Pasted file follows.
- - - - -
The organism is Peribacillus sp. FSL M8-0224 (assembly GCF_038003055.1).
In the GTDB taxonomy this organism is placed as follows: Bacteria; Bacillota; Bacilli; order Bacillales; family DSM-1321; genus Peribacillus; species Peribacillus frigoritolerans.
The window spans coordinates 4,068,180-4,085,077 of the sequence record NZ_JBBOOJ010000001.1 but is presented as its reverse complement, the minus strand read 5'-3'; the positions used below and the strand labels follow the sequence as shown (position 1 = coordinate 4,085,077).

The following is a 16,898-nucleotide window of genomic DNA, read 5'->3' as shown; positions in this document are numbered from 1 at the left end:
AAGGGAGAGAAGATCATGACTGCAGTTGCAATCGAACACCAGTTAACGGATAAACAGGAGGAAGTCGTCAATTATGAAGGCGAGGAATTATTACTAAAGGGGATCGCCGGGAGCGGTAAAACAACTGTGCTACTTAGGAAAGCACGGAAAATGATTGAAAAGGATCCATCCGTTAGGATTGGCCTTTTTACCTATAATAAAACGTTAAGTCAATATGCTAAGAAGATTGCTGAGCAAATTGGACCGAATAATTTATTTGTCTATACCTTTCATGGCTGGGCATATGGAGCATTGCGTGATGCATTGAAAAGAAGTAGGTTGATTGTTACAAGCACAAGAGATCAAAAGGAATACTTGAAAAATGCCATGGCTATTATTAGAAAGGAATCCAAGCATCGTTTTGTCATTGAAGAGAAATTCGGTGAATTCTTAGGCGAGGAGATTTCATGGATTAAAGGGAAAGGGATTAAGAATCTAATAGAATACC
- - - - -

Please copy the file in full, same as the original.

The organism is Peribacillus sp. FSL M8-0224 (assembly GCF_038003055.1).
In the GTDB taxonomy this organism is placed as follows: Bacteria; Bacillota; Bacilli; order Bacillales; family DSM-1321; genus Peribacillus; species Peribacillus frigoritolerans.
The window spans coordinates 4,068,180-4,085,077 of the sequence record NZ_JBBOOJ010000001.1 but is presented as its reverse complement, the minus strand read 5'-3'; the positions used below and the strand labels follow the sequence as shown (position 1 = coordinate 4,085,077).

The following is a 16,898-nucleotide window of genomic DNA, read 5'->3' as shown; positions in this document are numbered from 1 at the left end:
AAGGGAGAGAAGATCATGACTGCAGTTGCAATCGAACACCAGTTAACGGATAAACAGGAGGAAGTCGTCAATTATGAAGGCGAGGAATTATTACTAAAGGGGATCGCCGGGAGCGGTAAAACAACTGTGCTACTTAGGAAAGCACGGAAAATGATTGAAAAGGATCCATCCGTTAGGATTGGCCTTTTTACCTATAATAAAACGTTAAGTCAATATGCTAAGAAGATTGCTGAGCAAATTGGACCGAATAATTTATTTGTCTATACCTTTCATGGCTGGGCATATGGAGCATTGCGTGATGCATTGAAAAGAAGTAGGTTGATTGTTACAAGCACAAGAGATCAAAAGGAATACTTGAAAAATGCCATGGCTATTATTAGAAAGGAATCCAAGCATCGTTTTGTCATTGAAGAGAAATTCGGTGAATTCTTAGGCGAGGAGATTTCATGGATTAAAGGGAAAGGGATTAAGAATCTAATAGAATACC